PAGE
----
Ecstasy drug may help combat post-traumatic stress disorder, study finds
Taking the ecstasy drug MDMA may help people recover from psychologically damaging traumatic experiences, early research has found.
US scientists combined MDMA treatment with psychotherapy in an experimental pilot study that involved 22 military veterans, three firefighters and a police officer.
All had been diagnosed with post-traumatic stress disorder (PTSD) resulting from events they had experienced or witnessed during their service.
Participants were given doses of the drug that ranged between 30mg, 75mg and 125mg.
On average, people in the two higher dose groups experienced greater decreases in PTSD symptom severity than those in the low-dose group.
After two treatment sessions, 86% of participants in the 75mg group, 58% in the 125mg group and 29% in the 30mg group no longer met the diagnostic criteria for PTSD.
MDMA is the main active constituent of ecstasy, a recreational drug that induces feelings of euphoria and enhances sensory perception.
Both are classified as illegal Class A drugs in the UK, possession of which carries a maximum penalty of up to seven years imprisonment.
Lead researcher Dr Allison Feduccia, from the Multidisciplinary Association for Psychedelic Studies in Santa Cruz, California, said: “Our study suggests that MDMA might help augment the psychotherapeutic experiences and may have a role to play in the future treatment of PTSD. However, we would certainly not recommend that individuals try these drugs for the treatment of psychiatric disorders without the support from trained psychotherapists.”
MDMA was administered to the study participants during eight-hour long specially adapted psychotherapy sessions.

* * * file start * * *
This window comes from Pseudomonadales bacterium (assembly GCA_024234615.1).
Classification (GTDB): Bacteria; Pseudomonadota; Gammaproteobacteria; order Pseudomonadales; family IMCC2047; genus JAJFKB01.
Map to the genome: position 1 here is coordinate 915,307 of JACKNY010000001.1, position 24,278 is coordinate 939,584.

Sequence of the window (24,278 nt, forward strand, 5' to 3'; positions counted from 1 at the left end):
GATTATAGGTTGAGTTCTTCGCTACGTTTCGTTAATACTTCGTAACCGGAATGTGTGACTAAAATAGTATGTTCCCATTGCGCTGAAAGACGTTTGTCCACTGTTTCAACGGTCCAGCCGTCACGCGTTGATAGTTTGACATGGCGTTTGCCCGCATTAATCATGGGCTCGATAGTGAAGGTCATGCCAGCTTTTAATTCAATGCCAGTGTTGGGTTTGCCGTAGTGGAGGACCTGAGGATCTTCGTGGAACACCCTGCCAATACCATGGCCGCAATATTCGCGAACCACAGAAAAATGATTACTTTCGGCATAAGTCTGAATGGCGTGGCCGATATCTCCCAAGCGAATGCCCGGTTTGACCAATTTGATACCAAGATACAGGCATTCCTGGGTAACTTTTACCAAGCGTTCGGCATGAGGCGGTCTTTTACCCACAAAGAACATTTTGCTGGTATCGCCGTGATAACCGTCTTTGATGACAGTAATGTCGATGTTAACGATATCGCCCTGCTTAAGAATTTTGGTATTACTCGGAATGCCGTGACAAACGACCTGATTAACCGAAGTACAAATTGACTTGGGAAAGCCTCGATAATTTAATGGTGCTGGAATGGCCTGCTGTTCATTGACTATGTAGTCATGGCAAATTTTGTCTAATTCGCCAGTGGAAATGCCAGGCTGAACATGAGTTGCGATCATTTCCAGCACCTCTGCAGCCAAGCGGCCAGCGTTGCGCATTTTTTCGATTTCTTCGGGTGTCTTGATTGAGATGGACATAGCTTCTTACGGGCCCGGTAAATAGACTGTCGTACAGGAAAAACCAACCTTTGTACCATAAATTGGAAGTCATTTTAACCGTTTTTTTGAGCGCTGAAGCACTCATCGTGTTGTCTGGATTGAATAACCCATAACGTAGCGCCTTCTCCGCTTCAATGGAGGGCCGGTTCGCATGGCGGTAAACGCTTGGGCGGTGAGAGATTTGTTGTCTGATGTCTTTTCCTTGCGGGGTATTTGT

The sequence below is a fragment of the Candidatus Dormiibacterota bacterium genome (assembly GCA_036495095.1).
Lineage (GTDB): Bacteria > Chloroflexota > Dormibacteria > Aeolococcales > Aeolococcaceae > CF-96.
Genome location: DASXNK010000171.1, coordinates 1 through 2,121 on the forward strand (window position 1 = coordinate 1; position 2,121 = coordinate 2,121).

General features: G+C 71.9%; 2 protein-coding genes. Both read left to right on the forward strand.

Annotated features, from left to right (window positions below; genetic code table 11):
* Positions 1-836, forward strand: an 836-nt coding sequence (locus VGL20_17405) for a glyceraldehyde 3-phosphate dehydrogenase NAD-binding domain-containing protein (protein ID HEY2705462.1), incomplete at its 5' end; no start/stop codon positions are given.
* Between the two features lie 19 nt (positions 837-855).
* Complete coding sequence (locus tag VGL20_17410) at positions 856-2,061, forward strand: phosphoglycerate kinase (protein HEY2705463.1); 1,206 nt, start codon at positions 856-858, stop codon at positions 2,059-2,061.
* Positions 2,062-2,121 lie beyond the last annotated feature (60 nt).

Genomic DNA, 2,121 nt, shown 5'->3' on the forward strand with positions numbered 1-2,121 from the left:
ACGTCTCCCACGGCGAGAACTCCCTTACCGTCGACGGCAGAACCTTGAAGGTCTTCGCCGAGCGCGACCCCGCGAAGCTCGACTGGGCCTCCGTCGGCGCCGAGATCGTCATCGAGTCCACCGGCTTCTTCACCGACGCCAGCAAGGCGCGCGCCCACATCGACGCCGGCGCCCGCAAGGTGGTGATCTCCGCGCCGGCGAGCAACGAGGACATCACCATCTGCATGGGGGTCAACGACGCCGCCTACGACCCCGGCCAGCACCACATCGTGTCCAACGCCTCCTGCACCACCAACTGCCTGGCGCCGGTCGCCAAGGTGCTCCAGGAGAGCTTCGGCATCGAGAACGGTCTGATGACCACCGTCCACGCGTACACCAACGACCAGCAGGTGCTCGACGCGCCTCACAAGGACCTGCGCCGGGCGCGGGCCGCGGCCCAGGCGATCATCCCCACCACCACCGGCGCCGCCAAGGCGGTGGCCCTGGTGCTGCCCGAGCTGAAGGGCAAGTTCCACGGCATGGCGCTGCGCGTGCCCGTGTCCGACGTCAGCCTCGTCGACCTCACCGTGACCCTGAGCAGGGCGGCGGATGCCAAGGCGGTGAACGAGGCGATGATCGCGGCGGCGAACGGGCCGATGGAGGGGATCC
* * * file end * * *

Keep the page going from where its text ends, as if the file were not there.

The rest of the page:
These were followed by an overnight stay in a clinic, seven days of telephone contact, and three further 90 minutes sessions of psychotherapy.
Side effects of the treatment included anxiety, headache, fatigue, muscle tension and insomnia, said the researchers writing in the journal The Lancet Psychiatry.
Temporary increases in suicidal thoughts were also reported. One participant with a history of suicide attempts had to be admitted to hospital, but later completed the study.
During the trial, neither the participants nor the clinicians knew how the doses of MDMA were being distributed.
Later participants were offered additional MDMA treatment and psychotherapy and this time were told what they were receiving.
A year after the end of the study 16 of the 26 participants were no longer classified as suffering from PTSD, while two had a renewed diagnosis.
Commenting on the research in the journal, professors Andrea Cipriani and Philip Cowen, from Oxford University, said recreational use of ecstasy raised numerous safety concerns including fatal toxicity, long-term mental impairment and brain damage.
But they added: “With rigorous sourcing of MDMA and close medical and psychological supervision, its short-term use in carefully selected patients with PTSD seems safe.”
Dr Michael Bloomfield, clinical lecturer in general psychiatry at University College London, who described PTSD as a “potentially devastating condition”, said: “This new, well conducted study adds to fascinating research which suggests that MDMA may be a candidate drug in a future era of medicine-assisted psychotherapy.”
However he said more research was needed to “tease out” the beneficial effects of MDMA.
He warned: “Survivors of trauma who are experiencing PTSD should not try this on themselves because of the risks associated with street ecstasy and the need for good quality psychiatric care including psychotherapy in recovering from PTSD.”